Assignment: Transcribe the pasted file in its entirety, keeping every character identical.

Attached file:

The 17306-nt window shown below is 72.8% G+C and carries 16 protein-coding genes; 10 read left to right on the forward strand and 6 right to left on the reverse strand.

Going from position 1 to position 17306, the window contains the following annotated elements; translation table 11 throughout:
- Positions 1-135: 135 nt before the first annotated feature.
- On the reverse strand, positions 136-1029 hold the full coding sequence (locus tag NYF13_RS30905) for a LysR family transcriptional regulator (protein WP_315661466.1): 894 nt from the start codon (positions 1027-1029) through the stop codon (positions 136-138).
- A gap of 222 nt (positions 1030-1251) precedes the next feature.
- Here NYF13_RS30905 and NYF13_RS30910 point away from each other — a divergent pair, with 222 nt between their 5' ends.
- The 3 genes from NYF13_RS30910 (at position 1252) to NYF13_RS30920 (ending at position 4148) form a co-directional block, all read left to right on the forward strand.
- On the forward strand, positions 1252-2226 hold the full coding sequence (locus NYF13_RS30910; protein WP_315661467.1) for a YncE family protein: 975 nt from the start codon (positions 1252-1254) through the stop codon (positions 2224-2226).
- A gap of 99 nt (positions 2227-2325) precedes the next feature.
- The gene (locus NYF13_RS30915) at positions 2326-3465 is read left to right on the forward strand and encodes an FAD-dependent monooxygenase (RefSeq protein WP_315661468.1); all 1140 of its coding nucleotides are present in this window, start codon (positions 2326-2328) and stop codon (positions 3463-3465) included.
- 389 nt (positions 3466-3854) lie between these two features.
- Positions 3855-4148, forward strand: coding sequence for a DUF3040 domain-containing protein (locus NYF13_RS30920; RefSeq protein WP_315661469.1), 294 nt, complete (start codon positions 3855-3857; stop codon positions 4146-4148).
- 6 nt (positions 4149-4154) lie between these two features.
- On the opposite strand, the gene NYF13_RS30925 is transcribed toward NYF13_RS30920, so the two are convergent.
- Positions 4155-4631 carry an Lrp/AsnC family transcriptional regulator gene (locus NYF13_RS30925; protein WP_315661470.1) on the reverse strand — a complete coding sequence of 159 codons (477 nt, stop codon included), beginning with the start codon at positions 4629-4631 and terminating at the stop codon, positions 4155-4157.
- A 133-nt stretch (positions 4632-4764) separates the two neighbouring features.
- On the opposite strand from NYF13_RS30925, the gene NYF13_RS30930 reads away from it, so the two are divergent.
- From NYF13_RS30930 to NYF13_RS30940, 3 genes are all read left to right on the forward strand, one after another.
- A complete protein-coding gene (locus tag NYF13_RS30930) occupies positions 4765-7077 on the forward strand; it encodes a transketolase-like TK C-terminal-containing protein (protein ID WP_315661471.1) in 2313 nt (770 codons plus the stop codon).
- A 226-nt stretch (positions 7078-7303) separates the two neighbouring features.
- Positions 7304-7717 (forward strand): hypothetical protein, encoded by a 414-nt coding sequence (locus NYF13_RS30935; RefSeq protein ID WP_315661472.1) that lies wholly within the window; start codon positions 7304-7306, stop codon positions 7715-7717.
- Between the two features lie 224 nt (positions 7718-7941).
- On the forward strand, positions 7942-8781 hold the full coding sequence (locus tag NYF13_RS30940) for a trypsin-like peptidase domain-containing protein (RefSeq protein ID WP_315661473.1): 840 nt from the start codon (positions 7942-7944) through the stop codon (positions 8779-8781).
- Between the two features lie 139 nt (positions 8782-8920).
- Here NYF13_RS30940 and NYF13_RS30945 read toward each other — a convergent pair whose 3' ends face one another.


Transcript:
The 17306-nt window shown below is 72.8% G+C and carries 16 protein-coding genes; 10 read left to right on the forward strand and 6 right to left on the reverse strand.

Going from position 1 to position 17306, the window contains the following annotated elements; translation table 11 throughout:
- Positions 1-135: 135 nt before the first annotated feature.
- On the reverse strand, positions 136-1029 hold the full coding sequence (locus tag NYF13_RS30905) for a LysR family transcriptional regulator (protein WP_315661466.1): 894 nt from the start codon (positions 1027-1029) through the stop codon (positions 136-138).
- A gap of 222 nt (positions 1030-1251) precedes the next feature.
- Here NYF13_RS30905 and NYF13_RS30910 point away from each other — a divergent pair, with 222 nt between their 5' ends.
- The 3 genes from NYF13_RS30910 (at position 1252) to NYF13_RS30920 (ending at position 4148) form a co-directional block, all read left to right on the forward strand.
- On the forward strand, positions 1252-2226 hold the full coding sequence (locus NYF13_RS30910; protein WP_315661467.1) for a YncE family protein: 975 nt from the start codon (positions 1252-1254) through the stop codon (positions 2224-2226).
- A gap of 99 nt (positions 2227-2325) precedes the next feature.
- The gene (locus NYF13_RS30915) at positions 2326-3465 is read left to right on the forward strand and encodes an FAD-dependent monooxygenase (RefSeq protein WP_315661468.1); all 1140 of its coding nucleotides are present in this window, start codon (positions 2326-2328) and stop codon (positions 3463-3465) included.
- 389 nt (positions 3466-3854) lie between these two features.
- Positions 3855-4148, forward strand: coding sequence for a DUF3040 domain-containing protein (locus NYF13_RS30920; RefSeq protein WP_315661469.1), 294 nt, complete (start codon positions 3855-3857; stop codon positions 4146-4148).
- 6 nt (positions 4149-4154) lie between these two features.
- On the opposite strand, the gene NYF13_RS30925 is transcribed toward NYF13_RS30920, so the two are convergent.
- Positions 4155-4631 carry an Lrp/AsnC family transcriptional regulator gene (locus NYF13_RS30925; protein WP_315661470.1) on the reverse strand — a complete coding sequence of 159 codons (477 nt, stop codon included), beginning with the start codon at positions 4629-4631 and terminating at the stop codon, positions 4155-4157.
- A 133-nt stretch (positions 4632-4764) separates the two neighbouring features.
- On the opposite strand from NYF13_RS30925, the gene NYF13_RS30930 reads away from it, so the two are divergent.
- From NYF13_RS30930 to NYF13_RS30940, 3 genes are all read left to right on the forward strand, one after another.
- A complete protein-coding gene (locus tag NYF13_RS30930) occupies positions 4765-7077 on the forward strand; it encodes a transketolase-like TK C-terminal-containing protein (protein ID WP_315661471.1) in 2313 nt (770 codons plus the stop codon).
- A 226-nt stretch (positions 7078-7303) separates the two neighbouring features.
- Positions 7304-7717 (forward strand): hypothetical protein, encoded by a 414-nt coding sequence (locus NYF13_RS30935; RefSeq protein ID WP_315661472.1) that lies wholly within the window; start codon positions 7304-7306, stop codon positions 7715-7717.
- Between the two features lie 224 nt (positions 7718-7941).
- On the forward strand, positions 7942-8781 hold the full coding sequence (locus tag NYF13_RS30940) for a trypsin-like peptidase domain-containing protein (RefSeq protein ID WP_315661473.1): 840 nt from the start codon (positions 7942-7944) through the stop codon (positions 8779-8781).
- Between the two features lie 139 nt (positions 8782-8920).
- Here NYF13_RS30940 and NYF13_RS30945 read toward each other — a convergent pair whose 3' ends face one another.